Why Starbucks Stock Fell Hard This Week

woman drinking coffee shop hot chocolate cold winter scaled


The coffee giant had some bad news for investors on Tuesday.

Starbucks (SBUX -2.43%) stock trailed the market by a wide margin this week, declining 15% through Thursday trading according to data provided by S&P Global Market Intelligence. That’s as compared to a 1% decline in the S&P 500 in the period. The coffee giant’s shareholders have had a lukewarm 2024 so far, with shares down over 20% even as the market is up 6%.

Starbucks’ stock price slump this week came after the company reported soft fiscal Q2 demand trends.

Dropping sales

Starbucks said in an April 30 update that sales worsened in the most recent quarter, which ran through late March. Comparable-store sales fell 4% globally, marking a sharp turnaround from the prior quarter’s 5% uptick. Investors had been expecting a slowdown, but the scale of that slump caught Wall Street by surprise.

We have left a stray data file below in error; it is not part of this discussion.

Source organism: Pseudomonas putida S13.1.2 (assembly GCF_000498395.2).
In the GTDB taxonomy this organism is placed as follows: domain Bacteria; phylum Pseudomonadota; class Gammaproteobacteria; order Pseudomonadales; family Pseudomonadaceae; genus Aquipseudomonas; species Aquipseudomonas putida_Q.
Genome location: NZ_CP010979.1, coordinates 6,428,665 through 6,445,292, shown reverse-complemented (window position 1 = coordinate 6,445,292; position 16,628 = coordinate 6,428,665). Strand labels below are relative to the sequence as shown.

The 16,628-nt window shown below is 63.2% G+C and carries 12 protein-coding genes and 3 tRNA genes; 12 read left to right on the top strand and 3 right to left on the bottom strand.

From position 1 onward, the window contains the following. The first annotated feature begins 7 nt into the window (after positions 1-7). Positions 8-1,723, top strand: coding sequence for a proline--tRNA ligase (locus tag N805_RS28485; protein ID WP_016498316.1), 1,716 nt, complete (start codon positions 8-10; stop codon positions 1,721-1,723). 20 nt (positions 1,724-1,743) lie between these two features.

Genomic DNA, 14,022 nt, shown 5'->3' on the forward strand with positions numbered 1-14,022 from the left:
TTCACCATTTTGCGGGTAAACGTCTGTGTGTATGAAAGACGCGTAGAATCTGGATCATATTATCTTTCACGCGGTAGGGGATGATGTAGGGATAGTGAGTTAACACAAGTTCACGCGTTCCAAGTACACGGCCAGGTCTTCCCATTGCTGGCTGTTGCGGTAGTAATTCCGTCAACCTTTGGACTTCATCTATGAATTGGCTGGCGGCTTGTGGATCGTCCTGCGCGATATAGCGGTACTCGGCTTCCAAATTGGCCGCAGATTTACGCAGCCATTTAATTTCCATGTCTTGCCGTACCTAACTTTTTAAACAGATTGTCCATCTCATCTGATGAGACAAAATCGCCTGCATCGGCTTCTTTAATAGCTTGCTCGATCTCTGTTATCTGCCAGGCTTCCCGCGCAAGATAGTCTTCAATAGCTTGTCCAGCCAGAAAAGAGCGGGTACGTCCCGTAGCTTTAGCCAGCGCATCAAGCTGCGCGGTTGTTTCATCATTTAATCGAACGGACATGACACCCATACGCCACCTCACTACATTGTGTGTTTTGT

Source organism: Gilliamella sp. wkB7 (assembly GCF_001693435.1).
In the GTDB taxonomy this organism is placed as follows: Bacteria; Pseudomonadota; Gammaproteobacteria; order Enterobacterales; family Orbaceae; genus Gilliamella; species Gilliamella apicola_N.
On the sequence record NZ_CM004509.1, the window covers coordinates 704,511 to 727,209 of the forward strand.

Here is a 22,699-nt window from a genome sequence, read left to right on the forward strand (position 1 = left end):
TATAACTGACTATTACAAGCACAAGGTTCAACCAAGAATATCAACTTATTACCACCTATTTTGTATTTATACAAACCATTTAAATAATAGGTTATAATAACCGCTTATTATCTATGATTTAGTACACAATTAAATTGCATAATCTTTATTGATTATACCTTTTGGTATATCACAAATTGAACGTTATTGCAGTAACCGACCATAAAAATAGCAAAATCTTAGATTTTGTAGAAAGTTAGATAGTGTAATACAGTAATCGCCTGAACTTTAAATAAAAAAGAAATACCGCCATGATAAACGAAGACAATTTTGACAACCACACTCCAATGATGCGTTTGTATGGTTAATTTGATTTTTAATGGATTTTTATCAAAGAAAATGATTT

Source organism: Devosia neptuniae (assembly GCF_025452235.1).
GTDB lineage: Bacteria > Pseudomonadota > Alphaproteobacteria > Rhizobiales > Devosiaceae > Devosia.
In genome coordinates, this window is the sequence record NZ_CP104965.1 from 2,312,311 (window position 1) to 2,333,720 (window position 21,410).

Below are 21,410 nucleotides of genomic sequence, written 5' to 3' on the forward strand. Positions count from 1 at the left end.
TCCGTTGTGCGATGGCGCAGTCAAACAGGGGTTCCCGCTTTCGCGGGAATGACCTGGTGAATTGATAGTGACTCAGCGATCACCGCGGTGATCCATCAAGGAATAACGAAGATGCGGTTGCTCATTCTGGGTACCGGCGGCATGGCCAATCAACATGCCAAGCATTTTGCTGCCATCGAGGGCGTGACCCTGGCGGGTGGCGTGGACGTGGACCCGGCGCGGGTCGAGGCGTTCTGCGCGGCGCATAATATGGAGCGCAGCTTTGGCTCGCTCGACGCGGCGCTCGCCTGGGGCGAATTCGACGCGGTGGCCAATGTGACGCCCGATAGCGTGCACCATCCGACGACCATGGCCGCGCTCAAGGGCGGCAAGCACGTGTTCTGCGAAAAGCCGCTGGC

Executives were surprised by the drop, too, which reflected market share losses in a competitive selling environment for consumer discretionary spending. “This quarter’s results do not reflect the power of our brand, our capabilities or the opportunities ahead,” CEO Laxman Narasimhan said in a press release.

Looking ahead

Starbucks’ immediate challenge is to convince its less loyal shoppers to return to its stores, especially in the non-peak afternoon hours. Customer traffic was down 7% in the core U.S. market in Q2, and that figure will need to return to positive territory for the stock to snap out of its funk. The China segment, meanwhile, is facing a different issue of increased price-based competition amid slower consumer spending. That division endured an 11% comps decline due to 8% lower spending and 4% weaker customer traffic.

Executives say they have a plan in place to get the business back on track. Starbucks has navigated through similar downturns in the past, after all, and has recovered with help from innovative product releases and a focus on improving customer satisfaction. The stock likely won’t begin beating the market again, though, until the company’s sales trends have stabilized and are moving back toward growth again.



This article was originally published by a www.fool.com

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